Mushroom Spores Collection Techniques
Mushrooms, unlike plants, reproduce by dispersing spores, which evolve into new fungal growth, from which new mushrooms will ultimately form. If you want to cultivate your own mushrooms, you’ll need spores to get the fungal culture started. While spores for various mushroom strains can be purchased, if you have access to fresh mushrooms, you can harvest your own spores for later usage. Many spore variations can last for months or even years after being extracted.
To start producing mushrooms, various mushroom strains require different resources. Some strains thrive on grain-based substrates, while others need wood or a lot of organic material to thrive. Find out what the best growing medium is for the mushrooms you’re trying to produce, as well as how tough it is to develop fresh fungal growth.
At Shaman Mushrooms Spores, we’re proud to offer a wide range of magic mushroom spores and psilocybin spores for microscopic study. It’s worth noting that the mushroom spores for sale are for the purposes of study only, as per federal U.S. law. We do not recommend harvesting or growing your own psilocybe cubensis spores or psilocybin mushroom spores, as this is against the law in most U.S. territories and states.
Different Ways to Collect Mushroom Spores
The mushroom’s function in life is to create spores, or “seeds,” as the reproductive bodies of fungi. Each variety of fungus has a distinct spore type and releases them in varied patterns depending on the shape of the mushroom cap’s underside. The easiest mushrooms to collect spores from are gill mushrooms, however any kind may be gathered with sufficient practice.
So, how do you get mushroom spores? Making a spore print is the most frequent method for extracting spores from mushrooms. Real mycologists, not want tobes like me, utilize spore prints to identify fungi. The color, shape, texture, and pattern of the expelled spores are used to identify the mushroom. This may be done using a spore print rather than a high-powered microscope. The non-scientist may utilize the spore print to cultivate some succulent fungus appropriate for putting on a pizza or anything. A spore syringe, in addition to the other ways we’ll explore in this book, is another way to gather spore.
Creating a Mushroom Spore Print
Gently remove the cap off your mushroom, cutting the stem off if required so that no part of the stem protrudes from the cap. When removing the stem, do not shake or crush the cap, since this will cause the mushroom to release spores.
Remember that some mushroom strains are toxic and should not be consumed. Use only mushrooms that you can absolutely identify or that were produced using spores from a recognized source when cultivating mushrooms for eating, so there is no uncertainty about their safety.
The gills or pores on the underside of the cap should face down on a white piece of paper or index card. If you’re collecting spores from a huge mushroom cap, cut it into sections and place only one segment on the paper; if you want to gather spores from many sections, use multiple pieces of paper.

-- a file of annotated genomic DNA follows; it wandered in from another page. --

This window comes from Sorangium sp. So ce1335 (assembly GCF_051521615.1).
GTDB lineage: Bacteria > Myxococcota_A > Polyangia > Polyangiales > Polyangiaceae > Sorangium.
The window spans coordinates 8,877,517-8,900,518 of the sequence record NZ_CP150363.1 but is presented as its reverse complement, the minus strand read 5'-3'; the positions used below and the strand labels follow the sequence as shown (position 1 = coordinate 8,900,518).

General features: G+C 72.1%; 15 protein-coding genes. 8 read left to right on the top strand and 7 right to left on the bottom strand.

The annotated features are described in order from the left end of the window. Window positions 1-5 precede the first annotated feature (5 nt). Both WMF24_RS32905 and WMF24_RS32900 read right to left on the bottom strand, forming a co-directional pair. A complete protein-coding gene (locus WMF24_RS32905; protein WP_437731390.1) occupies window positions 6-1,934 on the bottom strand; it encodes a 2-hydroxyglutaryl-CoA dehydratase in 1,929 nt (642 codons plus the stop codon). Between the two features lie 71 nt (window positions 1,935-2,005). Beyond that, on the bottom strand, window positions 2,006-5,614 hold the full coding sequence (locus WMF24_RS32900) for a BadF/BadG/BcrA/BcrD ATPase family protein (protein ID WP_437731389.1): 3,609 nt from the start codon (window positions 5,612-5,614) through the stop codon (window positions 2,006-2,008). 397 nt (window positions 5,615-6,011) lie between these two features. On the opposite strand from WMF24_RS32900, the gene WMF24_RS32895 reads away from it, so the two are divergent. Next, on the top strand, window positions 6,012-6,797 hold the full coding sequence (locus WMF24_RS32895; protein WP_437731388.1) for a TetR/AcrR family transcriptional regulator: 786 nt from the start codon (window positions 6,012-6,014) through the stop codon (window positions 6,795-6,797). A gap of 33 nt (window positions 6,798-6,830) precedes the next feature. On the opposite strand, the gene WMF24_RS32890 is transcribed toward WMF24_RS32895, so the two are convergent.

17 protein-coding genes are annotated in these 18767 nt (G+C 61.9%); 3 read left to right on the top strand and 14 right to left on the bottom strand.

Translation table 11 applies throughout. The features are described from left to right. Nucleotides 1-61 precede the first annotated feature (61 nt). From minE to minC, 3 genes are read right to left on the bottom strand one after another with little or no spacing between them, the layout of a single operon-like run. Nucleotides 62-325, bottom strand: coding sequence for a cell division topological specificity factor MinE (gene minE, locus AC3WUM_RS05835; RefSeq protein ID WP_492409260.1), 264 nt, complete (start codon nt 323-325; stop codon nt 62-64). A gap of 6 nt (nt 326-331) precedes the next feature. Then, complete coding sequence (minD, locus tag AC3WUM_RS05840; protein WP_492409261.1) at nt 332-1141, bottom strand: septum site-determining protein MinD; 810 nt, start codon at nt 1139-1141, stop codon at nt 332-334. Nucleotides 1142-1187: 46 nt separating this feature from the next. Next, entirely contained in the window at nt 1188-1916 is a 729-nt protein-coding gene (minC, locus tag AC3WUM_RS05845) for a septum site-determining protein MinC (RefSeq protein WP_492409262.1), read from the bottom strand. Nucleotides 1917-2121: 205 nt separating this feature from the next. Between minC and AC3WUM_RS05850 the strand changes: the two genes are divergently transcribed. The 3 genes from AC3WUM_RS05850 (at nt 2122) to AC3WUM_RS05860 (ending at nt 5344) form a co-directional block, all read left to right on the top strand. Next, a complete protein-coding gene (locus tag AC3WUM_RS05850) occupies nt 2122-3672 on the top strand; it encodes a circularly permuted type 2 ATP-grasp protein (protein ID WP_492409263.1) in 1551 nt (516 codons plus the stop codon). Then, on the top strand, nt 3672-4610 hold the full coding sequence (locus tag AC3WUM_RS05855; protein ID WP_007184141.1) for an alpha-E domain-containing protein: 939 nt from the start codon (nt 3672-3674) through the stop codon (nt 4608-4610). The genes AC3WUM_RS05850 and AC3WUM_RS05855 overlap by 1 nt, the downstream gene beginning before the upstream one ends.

To assist mushroom spore dispersal, place a drop of water on top of the mushroom cap. Cover the cap or cap part with a cup or bowl to keep any kind of wind or similar air movements from disturbing the mushroom cap while it releases spores onto your print. Make sure the container is large enough to avoid making contact with the cap.
Allow the spores to release for up to 24 hours without touching the cap. Some mushrooms release their spores in a matter of hours, but it’s preferable to give them a little more time to guarantee that most, if not all, of them are discharged. Once the 24-hour waiting period has passed, remove the container with the cap. Carefully raise the mushroom top, keeping one hand on the paper to keep it steady, to show the spore print beneath. The spore print will most likely reflect the gill or pore pattern on the bottom of the mushroom cap if the paper was not disturbed throughout the waiting time.
Remove the mushroom cap and store the spore print somewhere that won’t be disturbed too much. Spores can be taken from the paper at any moment for growth by carefully scraping them off with a knife or other instrument. When scraping off spores, apply only light pressure, since any large impact to the paper might cause most, if not all, of the spores to discharge. Keep spore prints somewhere dry. Excessive moisture can injure the spores or stimulate hazardous bacterial development, which can then spread to any fungal growth that arises from the spores.
How to Collect Mushroom Spores in a Syringe
A mushroom spore syringe is used to inoculate your chosen substrate and is an essential aspect of cultivating your own mushrooms. The genetic information for the mushrooms you may anticipate to produce is held in the miniscule spores floating around in the spore solution. When cultivating mushrooms, one of the most successful and simple germination strategies is to mix your spores into sterile water inside a syringe.